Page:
Demand for new suburban housing grows amid pandemic concerns - Jonathan Cartu Industrial & Residential Real Estate Firm
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Demand for new suburban housing grows amid pandemic concerns

Demand for new suburban housing grows amid pandemic concerns

The coronavirus crisis curtailed the U.S. spring home-buying season, enjoying a revival this summer as consumer confidence returned. Locally, builders are seeing a rising demand for suburban housing, due to low interest rates and companies allowing employees to work remotely.

Petros Homes, a custom builder based in Broadview Heights, puts up around 75 homes annually in four counties — Cuyahoga, Lorain, Medina and Summit — in Northeast Ohio. The virus threat shut down operations for six to eight weeks. But thanks to tight regional inventory and attractive interest rates, the company’s suburban construction side is steadily recovering.

“The fundamentals are still there, or they got better,” said Petros Homes president Gary Naim. “People looking for homes can’t find inventory from a resale standpoint, so they’re being driven by new construction.”

Office work shifting from commercial business districts to homes is leveraging the market, at least from an anecdotal standpoint, Naim said. Hours stuck inside during spring quarantine highlighted the need for larger home workspaces, or more room for remotely learning children. Interest rates at 3% sealed the deal for many of Petros’ newer clients.

“There was a shock to the system initially, with a lot of unknowns,” Naim said. “Once people got a handle on what this (virus) was about and how they could work through it, they were back out.”

Petros is partnering with younger customers relocating from urban areas to lower-density markets, mirroring a mounting national call for single-family homes in rural areas and large metro suburbs. Socialization in downtown bars and restaurants is now taking place on porches or in backyards, inspiring millennial buyers to build equity rather than dump money into monthly rent.

Andrew Gotlieb, business development director of Keystate Homes in Pepper Pike, said the pandemic is changing the urban-living adage that views the city itself as one big social space.

“People will say, ‘Why don’t I have a bigger home compared to people renting in downtown Cleveland and worried about touching the elevator button,” Gotlieb said. “They’re looking to move into a custom home on big acreage.”

Per Commerce Department data, U.S. housing starts jumped 12.3% in August to a seasonally adjusted rate of 1.364 million units, the highest level since June 2007. Single-family homebuilding increased by 4.4%, while multifamily housing swelled 32.8% to a rate of 445,000 units.

Payne & Payne, a family-owned design and build firm in Chardon, constructs 50 homes yearly throughout Cuyahoga, Geauga, Lake, Portage and Medina counties. The company remained steady during the pandemic’s early days, finishing projects already slated to begin in March and April. Payne’s client portfolio grew further in May amid Ohio’s stay-at-home order.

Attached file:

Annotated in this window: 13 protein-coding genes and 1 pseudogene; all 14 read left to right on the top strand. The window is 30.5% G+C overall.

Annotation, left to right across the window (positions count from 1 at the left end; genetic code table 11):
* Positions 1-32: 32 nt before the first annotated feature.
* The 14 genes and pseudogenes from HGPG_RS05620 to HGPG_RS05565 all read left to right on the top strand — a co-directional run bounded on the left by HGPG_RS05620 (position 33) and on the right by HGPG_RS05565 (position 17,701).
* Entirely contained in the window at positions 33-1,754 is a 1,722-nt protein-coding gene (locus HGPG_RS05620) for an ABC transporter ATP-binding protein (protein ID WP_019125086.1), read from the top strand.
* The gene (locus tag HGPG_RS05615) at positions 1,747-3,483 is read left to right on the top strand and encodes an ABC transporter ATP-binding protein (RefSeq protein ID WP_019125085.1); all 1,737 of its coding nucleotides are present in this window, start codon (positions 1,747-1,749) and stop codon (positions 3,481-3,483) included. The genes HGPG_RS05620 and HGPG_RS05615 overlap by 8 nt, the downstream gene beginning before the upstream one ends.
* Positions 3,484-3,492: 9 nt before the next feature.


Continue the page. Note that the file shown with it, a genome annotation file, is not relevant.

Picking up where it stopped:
“People saw they didn’t have enough space to work comfortably from home — that’s where we saw those needs change,” said vice president Mark Verdova. “A couple projects were delayed, but the majority went forward at the same pace. That made our year for us.”

Even for families staying put, Payne has bagged added business on its home renovation side. Exterior projects, including decks and screened-in porches, are as popular as new home offices, gyms and other interior endeavors. Verdova did not expect such optimism in an uncertain economy, but he’s happy to have been mistaken.

“It was surprising to see homeowners looking at the long game and having that foresight,” Verdova said.

Owners are searching for properties on wider swaths of land, with these transactions largely taking place via teleconference. Payne & Payne has an in-house design center, making it easier to show customers tile or paint selections alongside siding, stone or trim. Although virus-related work stoppages have delayed acquisition of certain items and materials, the company solved that issue by ordering ahead of time.

“For cabinets, we’ll pick them up front while digging your foundation,” Verdova said. “That makes our partnerships with suppliers valuable. If we were constantly trying to get new guys here and there, it probably would be hurting us right now.”

Keystate, a custom suburban builder launched in 1979 by Andrew Gotlieb’s parents, Mina and Avner, is busy building high-end custom residences in Cleveland’s eastern and western suburbs. In the meantime, the firm is adding luxury amenities such as movie theaters, golf simulators and indoor pools to existing homes.

“People are at home more and thinking of ways to entertain in their own house,” Gotlieb said. “They might put stadium seating in a movie theater with a small arcade. That’s spilling over from mega-mansions to a little bit more humble of a home with a 2,000-square-foot basement.”

Though the local suburban housing market has improved, lack of new land on which to build is preventing the sector from truly soaring, Gotlieb said. Lumber prices, now at a two-year high, are another impediment for would-be homeowners, while new virus hot spots could lead to additional lockdowns and economy-deadening unemployment.

Still, area builders have reasons to be bullish about a sector that’s done more than just survive the storm thus far.

“The best way to say it is we went from uncertainty to certainty pretty quickly,” said Naim of Petros Homes. “That’s great for people, and great for the economy.”


Domestic Real Estate CEO Cartu Jonathan

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